It is said of cosmologists that they are often in error but never in doubt. If so, Stephen is only half a cosmologist: never in doubt but hardly ever wrong. In this case, he was. But Stephen's "mistake" was one of the most seminal in the history of physics and could ultimately lead to a profound paradigm shift about the nature of space, time, and matter.
Stephen's lecture was the last that day. For about an hour afterward, Gerard stood glaring at the diagram on Werner's blackboard. Everyone else had left. I can still see the intense frown on Gerard's face and the amused smile on Stephen's. Almost nothing was said. It was an electric moment.
On the blackboard was a Penrose diagram, a type of diagram representing a black hole. The horizon (the edge of the black hole) was drawn as a dashed line, and the singularity at the center of the black hole was an ominous-looking jagged line. Lines pointing inward through the horizon represented bits of information falling past the horizon into the singularity. There were no lines coming back out. According to Stephen, those bits were irretrievably lost. To make matters worse, Stephen had proved that black holes eventually evaporate and disappear, leaving no trace of what has fallen in.
Stephen's theory went even further. He postulated that the vacuum-empty space-was full of "virtual" black holes that flashed into and out of existence so rapidly that we didn't notice them. The effect of these virtual black holes, he claimed, was to erase information, even if there was no "real" black hole in the vicinity.
In chapter 7, you will learn exactly what "information" means and also what it means to lose it. For now, just take it from me: this was an unmitigated disaster. 'T Hooft and I knew it, but the response from everyone else who heard about it that day was "Ho hum, information is lost in black holes." Stephen himself was sanguine. For me the toughest part of dealing with Stephen has always been the irritation I feel at his complacency. Information loss was something that just could not be right, but Stephen couldn't see it.
The conference broke up, and we all went home. For Stephen and Gerard, that meant back to Cambridge University and the University of Utrecht, respectively; for me a forty-minute drive south on Route 101 back to Palo Alto and Stanford University. It was hard to concentrate on the traffic. It was a cold day in January, and every time I stopped or slowed down, I would draw the figure from Werner's blackboard on my frosty windshield.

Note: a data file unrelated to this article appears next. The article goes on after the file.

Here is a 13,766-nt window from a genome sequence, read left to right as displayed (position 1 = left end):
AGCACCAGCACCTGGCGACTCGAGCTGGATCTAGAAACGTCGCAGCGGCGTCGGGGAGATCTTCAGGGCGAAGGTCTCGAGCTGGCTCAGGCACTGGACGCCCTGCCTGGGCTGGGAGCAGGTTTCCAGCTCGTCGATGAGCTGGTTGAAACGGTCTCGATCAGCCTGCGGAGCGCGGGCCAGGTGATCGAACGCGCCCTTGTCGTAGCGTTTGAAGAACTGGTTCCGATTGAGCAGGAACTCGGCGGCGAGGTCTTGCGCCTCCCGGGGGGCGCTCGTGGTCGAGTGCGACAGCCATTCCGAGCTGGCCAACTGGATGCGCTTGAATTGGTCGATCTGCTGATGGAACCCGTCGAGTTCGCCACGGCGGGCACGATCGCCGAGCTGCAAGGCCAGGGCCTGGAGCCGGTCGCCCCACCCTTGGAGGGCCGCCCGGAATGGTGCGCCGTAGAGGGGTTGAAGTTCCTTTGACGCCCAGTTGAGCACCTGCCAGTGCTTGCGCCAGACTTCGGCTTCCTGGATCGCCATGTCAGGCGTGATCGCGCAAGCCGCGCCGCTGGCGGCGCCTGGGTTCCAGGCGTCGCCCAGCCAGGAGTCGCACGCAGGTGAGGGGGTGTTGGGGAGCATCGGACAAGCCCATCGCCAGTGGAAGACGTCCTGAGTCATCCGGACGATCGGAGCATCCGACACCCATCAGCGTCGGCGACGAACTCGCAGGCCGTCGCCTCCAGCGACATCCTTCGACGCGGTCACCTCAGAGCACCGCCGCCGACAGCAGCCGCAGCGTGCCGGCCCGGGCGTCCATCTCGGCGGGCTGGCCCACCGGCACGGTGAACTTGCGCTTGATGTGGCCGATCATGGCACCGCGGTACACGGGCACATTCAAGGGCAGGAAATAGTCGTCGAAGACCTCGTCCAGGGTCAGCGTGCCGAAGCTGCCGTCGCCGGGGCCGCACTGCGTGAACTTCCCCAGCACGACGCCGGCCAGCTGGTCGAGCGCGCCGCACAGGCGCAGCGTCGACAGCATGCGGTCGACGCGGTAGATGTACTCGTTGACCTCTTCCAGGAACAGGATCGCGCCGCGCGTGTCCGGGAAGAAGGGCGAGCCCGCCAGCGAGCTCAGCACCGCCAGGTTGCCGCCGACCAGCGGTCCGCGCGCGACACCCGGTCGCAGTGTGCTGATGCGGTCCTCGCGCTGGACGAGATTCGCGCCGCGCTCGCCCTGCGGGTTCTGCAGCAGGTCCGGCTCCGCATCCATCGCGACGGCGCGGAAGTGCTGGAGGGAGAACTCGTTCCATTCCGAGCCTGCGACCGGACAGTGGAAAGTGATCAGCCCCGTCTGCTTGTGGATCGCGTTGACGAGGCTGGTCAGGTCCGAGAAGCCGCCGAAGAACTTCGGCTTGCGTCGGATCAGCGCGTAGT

Back at Stanford, I told my friend Tom Banks about Stephen's claim. Tom and I thought about it intensely. To try to learn some more, I even invited one of Stephen's former students to come up from Southern California. We were very suspicious of Stephen's claim, but for a while we weren't sure why. What's so bad about losing a bit of information inside a black hole? Then it dawned on us. Losing information is the same as generating entropy. And generating entropy means generating heat. The virtual black holes that Stephen had so blithely postulated would create heat in empty space. Together with another colleague, Michael Peskin, we made an estimate based on Stephen's theory. We found that if Stephen was right, empty space would heat up to a thousand billion billion billion degrees in a tiny fraction of a second. Although I knew that Stephen was wrong, I couldn't find the hole in his reasoning. Perhaps that was what irritated me the most.
The ensuing Black Hole War was more than an argument between physicists. It was also a war of ideas, or perhaps a war between fundamental principles. The principles of Quantum Mechanics and those of General Relativity always seemed to be fighting each other, and it was not clear that the two could coexist. Hawking is a general relativist who had put his trust in Einstein's Equivalence Principle. 'T Hooft and I are quantum physicists who felt certain that the laws of Quantum Mechanics could not be violated without destroying the foundations of physics. In the next three chapters, I will set the stage for the Black Hole War by explaining the basics of black holes, General Relativity, and Quantum Mechanics.
Excerpted from The Black Hole War by Leonard Susskind
Copyright © 2008 by Leonard Susskind. Excerpted by permission.